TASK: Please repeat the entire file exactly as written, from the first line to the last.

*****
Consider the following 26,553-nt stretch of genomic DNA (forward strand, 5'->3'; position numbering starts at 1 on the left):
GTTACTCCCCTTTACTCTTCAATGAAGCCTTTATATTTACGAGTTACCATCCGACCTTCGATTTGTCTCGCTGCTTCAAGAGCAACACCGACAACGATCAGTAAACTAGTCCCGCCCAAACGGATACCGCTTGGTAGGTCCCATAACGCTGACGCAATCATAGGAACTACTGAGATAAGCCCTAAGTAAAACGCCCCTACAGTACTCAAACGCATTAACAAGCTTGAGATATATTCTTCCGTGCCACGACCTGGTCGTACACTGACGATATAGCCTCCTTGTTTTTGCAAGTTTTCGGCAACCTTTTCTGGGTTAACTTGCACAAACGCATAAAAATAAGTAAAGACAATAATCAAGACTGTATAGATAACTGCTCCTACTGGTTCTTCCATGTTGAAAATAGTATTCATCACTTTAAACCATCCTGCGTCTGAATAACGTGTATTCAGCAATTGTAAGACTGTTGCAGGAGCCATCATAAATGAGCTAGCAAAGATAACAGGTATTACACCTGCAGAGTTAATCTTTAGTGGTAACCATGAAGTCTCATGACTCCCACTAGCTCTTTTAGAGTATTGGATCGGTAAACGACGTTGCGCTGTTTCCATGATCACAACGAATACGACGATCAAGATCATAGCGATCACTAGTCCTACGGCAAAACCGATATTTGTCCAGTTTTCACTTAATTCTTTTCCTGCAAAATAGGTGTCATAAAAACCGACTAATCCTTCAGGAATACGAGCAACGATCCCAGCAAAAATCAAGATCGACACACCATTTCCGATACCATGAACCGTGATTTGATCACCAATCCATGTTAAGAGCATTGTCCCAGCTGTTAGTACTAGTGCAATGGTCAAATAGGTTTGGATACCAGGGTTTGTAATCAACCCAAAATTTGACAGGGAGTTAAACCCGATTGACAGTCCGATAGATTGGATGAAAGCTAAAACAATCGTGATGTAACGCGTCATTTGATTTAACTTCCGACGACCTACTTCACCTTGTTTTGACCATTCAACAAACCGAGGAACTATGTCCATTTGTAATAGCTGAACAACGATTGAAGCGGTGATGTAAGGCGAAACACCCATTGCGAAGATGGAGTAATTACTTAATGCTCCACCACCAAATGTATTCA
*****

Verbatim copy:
Consider the following 26,553-nt stretch of genomic DNA (forward strand, 5'->3'; position numbering starts at 1 on the left):
GTTACTCCCCTTTACTCTTCAATGAAGCCTTTATATTTACGAGTTACCATCCGACCTTCGATTTGTCTCGCTGCTTCAAGAGCAACACCGACAACGATCAGTAAACTAGTCCCGCCCAAACGGATACCGCTTGGTAGGTCCCATAACGCTGACGCAATCATAGGAACTACTGAGATAAGCCCTAAGTAAAACGCCCCTACAGTACTCAAACGCATTAACAAGCTTGAGATATATTCTTCCGTGCCACGACCTGGTCGTACACTGACGATATAGCCTCCTTGTTTTTGCAAGTTTTCGGCAACCTTTTCTGGGTTAACTTGCACAAACGCATAAAAATAAGTAAAGACAATAATCAAGACTGTATAGATAACTGCTCCTACTGGTTCTTCCATGTTGAAAATAGTATTCATCACTTTAAACCATCCTGCGTCTGAATAACGTGTATTCAGCAATTGTAAGACTGTTGCAGGAGCCATCATAAATGAGCTAGCAAAGATAACAGGTATTACACCTGCAGAGTTAATCTTTAGTGGTAACCATGAAGTCTCATGACTCCCACTAGCTCTTTTAGAGTATTGGATCGGTAAACGACGTTGCGCTGTTTCCATGATCACAACGAATACGACGATCAAGATCATAGCGATCACTAGTCCTACGGCAAAACCGATATTTGTCCAGTTTTCACTTAATTCTTTTCCTGCAAAATAGGTGTCATAAAAACCGACTAATCCTTCAGGAATACGAGCAACGATCCCAGCAAAAATCAAGATCGACACACCATTTCCGATACCATGAACCGTGATTTGATCACCAATCCATGTTAAGAGCATTGTCCCAGCTGTTAGTACTAGTGCAATGGTCAAATAGGTTTGGATACCAGGGTTTGTAATCAACCCAAAATTTGACAGGGAGTTAAACCCGATTGACAGTCCGATAGATTGGATGAAAGCTAAAACAATCGTGATGTAACGCGTCATTTGATTTAACTTCCGACGACCTACTTCACCTTGTTTTGACCATTCAACAAACCGAGGAACTATGTCCATTTGTAATAGCTGAACAACGATTGAAGCGGTGATGTAAGGCGAAACACCCATTGCGAAGATGGAGTAATTACTTAATGCTCCACCACCAAATGTATTCA